Italy’s two anti-system parties on Wednesday appeared on the verge of clinching a deal to form a coalition government after 2-1/2 months of stalemate, rattling markets with radical ideas to free up billions of euros for tax cuts and welfare.
The far-right League and the 5-Star Movement have been discussing a common policy agenda for a week after a March 4 election ended in a hung parliament.
|FILE PHOTO: Anti-establishment 5-Star Movement leader Luigi Di Maio speaks following a talk with Italian President Sergio Mattarella at the Quirinal Palace in Rome, Italy, April 12, 2018. REUTERS/Max Rossi/File Photo
“It would be crazy to give up at the moment of truth,” League leader Matteo Salvini said in a live video stream on Facebook, adding that he would not be intimidated by negative reaction from financial markets or attacks from the media.
“The more they insult us, the more they threaten us, the more they blackmail us, the more desire I have to embark on this challenge,” he said.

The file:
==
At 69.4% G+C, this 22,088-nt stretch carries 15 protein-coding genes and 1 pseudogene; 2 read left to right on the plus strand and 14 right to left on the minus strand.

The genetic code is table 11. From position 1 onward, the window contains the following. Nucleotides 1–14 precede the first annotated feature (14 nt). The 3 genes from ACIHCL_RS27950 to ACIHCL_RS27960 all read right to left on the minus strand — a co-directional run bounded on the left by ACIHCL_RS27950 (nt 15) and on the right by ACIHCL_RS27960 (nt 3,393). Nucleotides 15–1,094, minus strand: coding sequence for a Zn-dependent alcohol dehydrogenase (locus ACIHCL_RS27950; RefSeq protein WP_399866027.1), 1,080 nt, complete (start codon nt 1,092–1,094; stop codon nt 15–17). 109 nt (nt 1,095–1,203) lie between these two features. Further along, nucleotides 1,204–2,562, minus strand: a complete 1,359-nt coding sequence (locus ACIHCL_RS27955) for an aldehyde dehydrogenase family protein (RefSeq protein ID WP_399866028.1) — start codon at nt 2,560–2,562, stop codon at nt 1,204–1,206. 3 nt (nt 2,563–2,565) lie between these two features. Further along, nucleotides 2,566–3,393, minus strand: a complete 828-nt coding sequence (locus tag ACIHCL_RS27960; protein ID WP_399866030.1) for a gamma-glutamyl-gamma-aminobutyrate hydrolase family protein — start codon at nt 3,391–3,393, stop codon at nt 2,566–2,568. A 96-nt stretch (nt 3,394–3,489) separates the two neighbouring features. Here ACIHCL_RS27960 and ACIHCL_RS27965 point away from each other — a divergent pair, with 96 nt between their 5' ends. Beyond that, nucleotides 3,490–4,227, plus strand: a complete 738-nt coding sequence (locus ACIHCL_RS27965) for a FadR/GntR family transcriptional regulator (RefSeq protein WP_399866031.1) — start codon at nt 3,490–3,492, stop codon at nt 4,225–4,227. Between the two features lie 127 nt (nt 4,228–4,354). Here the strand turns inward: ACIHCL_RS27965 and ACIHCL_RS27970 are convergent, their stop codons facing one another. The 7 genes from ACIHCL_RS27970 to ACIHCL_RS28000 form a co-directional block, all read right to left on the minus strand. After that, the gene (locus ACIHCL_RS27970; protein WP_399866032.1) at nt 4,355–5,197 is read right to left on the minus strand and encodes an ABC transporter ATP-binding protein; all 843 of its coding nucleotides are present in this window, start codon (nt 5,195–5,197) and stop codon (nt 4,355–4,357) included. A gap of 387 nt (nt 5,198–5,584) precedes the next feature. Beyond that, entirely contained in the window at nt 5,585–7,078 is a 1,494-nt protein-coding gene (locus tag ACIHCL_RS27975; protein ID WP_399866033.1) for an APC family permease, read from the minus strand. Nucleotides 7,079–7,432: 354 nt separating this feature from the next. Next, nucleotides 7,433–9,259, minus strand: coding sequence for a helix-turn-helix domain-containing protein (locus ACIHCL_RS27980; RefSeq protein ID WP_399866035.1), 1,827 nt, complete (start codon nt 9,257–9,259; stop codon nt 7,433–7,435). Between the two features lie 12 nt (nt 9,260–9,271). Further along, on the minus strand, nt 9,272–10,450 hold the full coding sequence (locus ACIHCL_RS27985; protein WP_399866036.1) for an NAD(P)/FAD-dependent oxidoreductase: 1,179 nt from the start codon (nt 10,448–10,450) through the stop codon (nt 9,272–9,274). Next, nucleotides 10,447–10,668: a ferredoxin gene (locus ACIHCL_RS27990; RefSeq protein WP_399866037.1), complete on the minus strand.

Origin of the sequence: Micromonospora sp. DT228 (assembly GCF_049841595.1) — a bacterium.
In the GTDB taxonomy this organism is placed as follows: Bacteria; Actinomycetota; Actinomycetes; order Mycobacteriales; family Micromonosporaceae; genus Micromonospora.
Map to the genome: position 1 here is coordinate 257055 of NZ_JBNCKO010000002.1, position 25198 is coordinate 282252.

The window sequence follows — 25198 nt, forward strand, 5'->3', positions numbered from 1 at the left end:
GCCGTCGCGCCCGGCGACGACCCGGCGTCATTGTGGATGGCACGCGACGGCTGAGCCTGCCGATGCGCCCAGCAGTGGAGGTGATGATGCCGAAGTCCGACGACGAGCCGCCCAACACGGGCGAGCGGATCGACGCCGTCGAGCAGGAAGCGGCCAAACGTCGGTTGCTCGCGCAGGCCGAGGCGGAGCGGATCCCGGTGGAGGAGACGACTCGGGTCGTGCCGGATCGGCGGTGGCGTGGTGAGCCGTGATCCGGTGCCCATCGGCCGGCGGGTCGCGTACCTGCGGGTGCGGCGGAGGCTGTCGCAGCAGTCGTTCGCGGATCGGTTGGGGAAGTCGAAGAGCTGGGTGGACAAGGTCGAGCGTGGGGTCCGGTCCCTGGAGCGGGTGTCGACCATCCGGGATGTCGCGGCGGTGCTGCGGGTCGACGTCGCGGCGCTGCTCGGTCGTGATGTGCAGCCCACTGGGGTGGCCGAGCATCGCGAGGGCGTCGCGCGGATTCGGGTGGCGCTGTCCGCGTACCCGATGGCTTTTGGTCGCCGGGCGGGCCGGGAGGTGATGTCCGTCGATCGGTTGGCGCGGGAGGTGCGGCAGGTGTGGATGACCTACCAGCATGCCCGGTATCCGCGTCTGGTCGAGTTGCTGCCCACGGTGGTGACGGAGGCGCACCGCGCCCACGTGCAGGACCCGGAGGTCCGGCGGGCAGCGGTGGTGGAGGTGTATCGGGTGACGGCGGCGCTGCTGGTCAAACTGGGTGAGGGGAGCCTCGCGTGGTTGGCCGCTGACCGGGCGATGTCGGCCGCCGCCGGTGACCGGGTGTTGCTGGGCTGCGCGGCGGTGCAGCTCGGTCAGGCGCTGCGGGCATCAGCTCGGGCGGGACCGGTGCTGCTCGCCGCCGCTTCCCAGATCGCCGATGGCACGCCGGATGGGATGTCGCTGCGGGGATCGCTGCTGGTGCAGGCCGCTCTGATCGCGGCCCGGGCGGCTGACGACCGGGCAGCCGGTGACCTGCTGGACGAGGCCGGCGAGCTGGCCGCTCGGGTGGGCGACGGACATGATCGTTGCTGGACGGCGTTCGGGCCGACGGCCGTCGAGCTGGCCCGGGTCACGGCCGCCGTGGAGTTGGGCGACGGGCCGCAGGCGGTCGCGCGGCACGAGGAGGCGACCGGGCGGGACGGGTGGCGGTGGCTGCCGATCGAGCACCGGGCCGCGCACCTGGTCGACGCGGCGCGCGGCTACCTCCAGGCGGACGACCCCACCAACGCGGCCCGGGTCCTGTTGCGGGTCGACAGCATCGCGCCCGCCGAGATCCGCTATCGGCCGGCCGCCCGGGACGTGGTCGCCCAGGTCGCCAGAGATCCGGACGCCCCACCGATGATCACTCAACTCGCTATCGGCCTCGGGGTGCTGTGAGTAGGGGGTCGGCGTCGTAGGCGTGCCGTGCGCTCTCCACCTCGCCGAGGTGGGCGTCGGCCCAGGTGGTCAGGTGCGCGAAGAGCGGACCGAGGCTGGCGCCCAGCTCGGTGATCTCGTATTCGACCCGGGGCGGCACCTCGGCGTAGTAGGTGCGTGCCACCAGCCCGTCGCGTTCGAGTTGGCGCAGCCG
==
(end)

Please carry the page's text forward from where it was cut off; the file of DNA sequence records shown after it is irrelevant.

A definitive program should be completed by the end of the day, Salvini said, adding that the two parties would update Italian President Sergio Mattarella on their attempt to build a government by Monday.
There was still no word on the thorny issue of who would be prime minister. Neither Salvini nor 5-Star leader Luigi Di Maio want the other to get the job, but they have yet to propose a mutually acceptable alternative figure.
Late on Tuesday, a draft coalition program leaked. In it, the parties said they planned to ask the European Central Bank to forgive 250 billion euros ($296 billion) of Italian debt purchased under the euro zone central bank’s quantitative easing (QE) program.
Italian bond yields and the cost of insuring Italy’s debt against default jumped on the news even after Claudio Borghi, the League’s economics chief, told Reuters the request for debt forgiveness was never in an official draft of their program.
He said the leaked version was “only some notes”, while what the parties want is for the European Union not to account for bonds bought by the ECB under QE when calculating a country’s official debt levels for the purposes of the EU Stability Pact.
The euro fell to a five-week low against the dollar, and Italy’s benchmark 10-year bond was set for its biggest one-day gain since July of last year.